Glaciers that lose their footing on the seafloor and begin floating behave very erratically, according to a new study published in the journal Geophysical Research Letters. Floating glaciers produce larger icebergs than their grounded cousins and do so at unpredictable intervals.
This study presents the first detailed observation of the transition from grounded to floating glaciers, which is currently ongoing at Columbia Glacier, one of Alaska’s many tidewater glaciers. Tidewater glaciers flow directly into the ocean, ending at a cliff in the sea, where icebergs are formed. Prior to this study, Alaskan tidewater glaciers were believed to be exclusively “grounded” (resting on the ocean floor), and unable to float without disintegrating.
However, Columbia Glacier unexpectedly developed a floating extension in 2007 that has endured far longer than researchers expected. The research team believes that this floating section may have been caused by the speed at which the glacier is receding, according to U.S. Geological Survey (USGS) glaciologist Shad O’Neel, who coauthored the study. Columbia is one of the fastest receding glaciers in the world, having retreated 4 km (2.49 mi) since 2004, and nearly 20 km (12.43 mi) since 1980.
According to Scripps Institution of Oceanography at the University of California at San Diego glaciologist Fabian Walter, who led the study, the transition from grounded to floating ice will play an important role in a larger effort to understand and include calving in large-scale glacier models, which are essential in producing accurate forecasts of sea-level rise. The research team conducted their study on Columbia Glacier by installing a seismometer, a sensor that measures seismic waves that are produced by shifts in geologic formations, including earthquakes, landslides, and glacier calving. They studied the results from 2004-2005 and 2008-2009, which allowed them to compare the glacier’s activity before and after it became floating.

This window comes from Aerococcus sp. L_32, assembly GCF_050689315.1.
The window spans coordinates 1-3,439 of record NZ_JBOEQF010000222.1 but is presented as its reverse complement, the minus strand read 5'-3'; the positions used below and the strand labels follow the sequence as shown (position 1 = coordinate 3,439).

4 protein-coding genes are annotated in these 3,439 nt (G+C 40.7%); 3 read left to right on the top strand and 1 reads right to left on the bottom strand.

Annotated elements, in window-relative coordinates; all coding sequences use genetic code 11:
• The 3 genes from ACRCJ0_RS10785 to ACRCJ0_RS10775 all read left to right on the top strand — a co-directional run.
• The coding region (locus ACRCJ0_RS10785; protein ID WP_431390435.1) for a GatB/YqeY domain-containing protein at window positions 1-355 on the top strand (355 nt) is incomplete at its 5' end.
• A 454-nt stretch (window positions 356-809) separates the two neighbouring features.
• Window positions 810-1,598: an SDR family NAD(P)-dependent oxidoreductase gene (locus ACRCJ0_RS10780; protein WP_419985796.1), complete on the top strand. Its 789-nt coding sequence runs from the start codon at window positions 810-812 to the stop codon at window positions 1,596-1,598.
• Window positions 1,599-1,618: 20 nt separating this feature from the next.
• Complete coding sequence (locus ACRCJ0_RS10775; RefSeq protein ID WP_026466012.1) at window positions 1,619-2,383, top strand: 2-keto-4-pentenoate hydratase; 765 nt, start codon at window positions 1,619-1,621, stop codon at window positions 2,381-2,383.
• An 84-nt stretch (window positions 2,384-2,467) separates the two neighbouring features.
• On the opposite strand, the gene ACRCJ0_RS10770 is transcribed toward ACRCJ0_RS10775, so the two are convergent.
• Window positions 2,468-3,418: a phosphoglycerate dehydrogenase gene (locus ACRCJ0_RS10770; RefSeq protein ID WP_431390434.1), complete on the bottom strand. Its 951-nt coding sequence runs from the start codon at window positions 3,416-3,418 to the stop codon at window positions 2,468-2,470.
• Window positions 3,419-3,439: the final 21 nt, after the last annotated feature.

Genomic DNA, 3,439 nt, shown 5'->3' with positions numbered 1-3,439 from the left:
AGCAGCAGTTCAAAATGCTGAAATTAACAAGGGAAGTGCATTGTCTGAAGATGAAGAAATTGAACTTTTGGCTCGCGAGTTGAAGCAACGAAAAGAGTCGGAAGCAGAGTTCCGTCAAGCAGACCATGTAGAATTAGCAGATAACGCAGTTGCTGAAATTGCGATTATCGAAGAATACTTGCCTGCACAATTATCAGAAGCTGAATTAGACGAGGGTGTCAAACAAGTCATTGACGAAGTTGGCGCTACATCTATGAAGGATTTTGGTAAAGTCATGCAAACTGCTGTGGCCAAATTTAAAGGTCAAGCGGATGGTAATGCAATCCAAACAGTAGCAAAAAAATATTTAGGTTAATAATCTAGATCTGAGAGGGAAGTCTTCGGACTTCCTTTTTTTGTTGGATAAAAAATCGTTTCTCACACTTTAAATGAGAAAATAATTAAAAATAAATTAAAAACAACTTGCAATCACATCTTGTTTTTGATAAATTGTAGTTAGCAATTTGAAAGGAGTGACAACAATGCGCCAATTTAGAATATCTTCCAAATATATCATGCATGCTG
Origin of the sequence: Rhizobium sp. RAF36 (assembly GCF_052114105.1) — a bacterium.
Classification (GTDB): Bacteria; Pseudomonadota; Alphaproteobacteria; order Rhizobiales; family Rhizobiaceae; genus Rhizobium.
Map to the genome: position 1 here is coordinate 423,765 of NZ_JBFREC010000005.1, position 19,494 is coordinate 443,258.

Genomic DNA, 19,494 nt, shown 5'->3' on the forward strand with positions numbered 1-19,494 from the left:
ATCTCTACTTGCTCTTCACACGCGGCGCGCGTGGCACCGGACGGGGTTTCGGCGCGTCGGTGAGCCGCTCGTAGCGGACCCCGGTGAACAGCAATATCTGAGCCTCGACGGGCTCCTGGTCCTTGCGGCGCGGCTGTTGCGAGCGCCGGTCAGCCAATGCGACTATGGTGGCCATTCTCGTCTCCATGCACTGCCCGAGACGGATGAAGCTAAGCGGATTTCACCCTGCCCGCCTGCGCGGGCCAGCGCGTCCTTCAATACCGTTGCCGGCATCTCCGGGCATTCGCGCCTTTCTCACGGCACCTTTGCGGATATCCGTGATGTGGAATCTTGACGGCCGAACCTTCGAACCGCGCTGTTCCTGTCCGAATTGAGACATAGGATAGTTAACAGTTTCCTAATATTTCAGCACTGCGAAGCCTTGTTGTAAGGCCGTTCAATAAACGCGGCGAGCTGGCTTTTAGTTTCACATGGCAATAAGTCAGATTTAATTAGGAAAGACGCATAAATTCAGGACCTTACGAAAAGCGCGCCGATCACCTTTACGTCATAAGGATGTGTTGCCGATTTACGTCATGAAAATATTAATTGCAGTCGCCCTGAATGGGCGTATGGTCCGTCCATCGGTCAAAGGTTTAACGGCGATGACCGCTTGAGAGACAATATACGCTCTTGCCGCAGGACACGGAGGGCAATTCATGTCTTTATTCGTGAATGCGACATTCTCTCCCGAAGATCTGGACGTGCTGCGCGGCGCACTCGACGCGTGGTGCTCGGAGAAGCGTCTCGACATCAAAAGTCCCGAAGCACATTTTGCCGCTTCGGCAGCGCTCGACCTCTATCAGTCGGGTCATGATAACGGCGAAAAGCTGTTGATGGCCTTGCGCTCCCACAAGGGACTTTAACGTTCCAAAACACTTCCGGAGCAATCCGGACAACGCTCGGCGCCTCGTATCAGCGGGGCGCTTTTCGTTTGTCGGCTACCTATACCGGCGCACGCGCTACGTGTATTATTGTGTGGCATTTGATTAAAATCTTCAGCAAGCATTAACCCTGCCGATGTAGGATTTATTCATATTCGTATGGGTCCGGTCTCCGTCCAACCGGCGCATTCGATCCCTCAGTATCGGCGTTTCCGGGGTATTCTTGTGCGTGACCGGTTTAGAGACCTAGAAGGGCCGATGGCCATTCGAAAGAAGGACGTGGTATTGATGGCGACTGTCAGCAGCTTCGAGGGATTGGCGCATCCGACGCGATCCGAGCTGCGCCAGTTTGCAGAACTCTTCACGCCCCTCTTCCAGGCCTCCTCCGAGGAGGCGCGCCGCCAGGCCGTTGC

The formation of icebergs, through a process known as “calving,” is a leading source of additional water for the global ocean basin. As this study confirms, grounded glaciers and floating glaciers often show fundamentally different calving mechanics. However, iceberg calving is also one of the least understood processes involved in ice mass loss and consequential sea level rise. The study, which is funded by the National Science Foundation, sheds light on the process by comparing the size and frequency of icebergs calved by a glacier during both floating and grounded conditions.
Calving occurs when fractures in the ice join up and cause a piece of ice to completely separate from the main glacier to form an iceberg. Unlike the floating glaciers, grounded glaciers calve icebergs nearly continuously, but they are generally quite small.
Through this study, scientists can begin to analyze the mechanics of the calving process in glaciers (both floating and grounded) and ice shelves, which will allow them to better understand and predict iceberg production from glaciers and ice sheets. These predictions, in turn, will provide a more accurate estimate of sea-level rise in the coming years.
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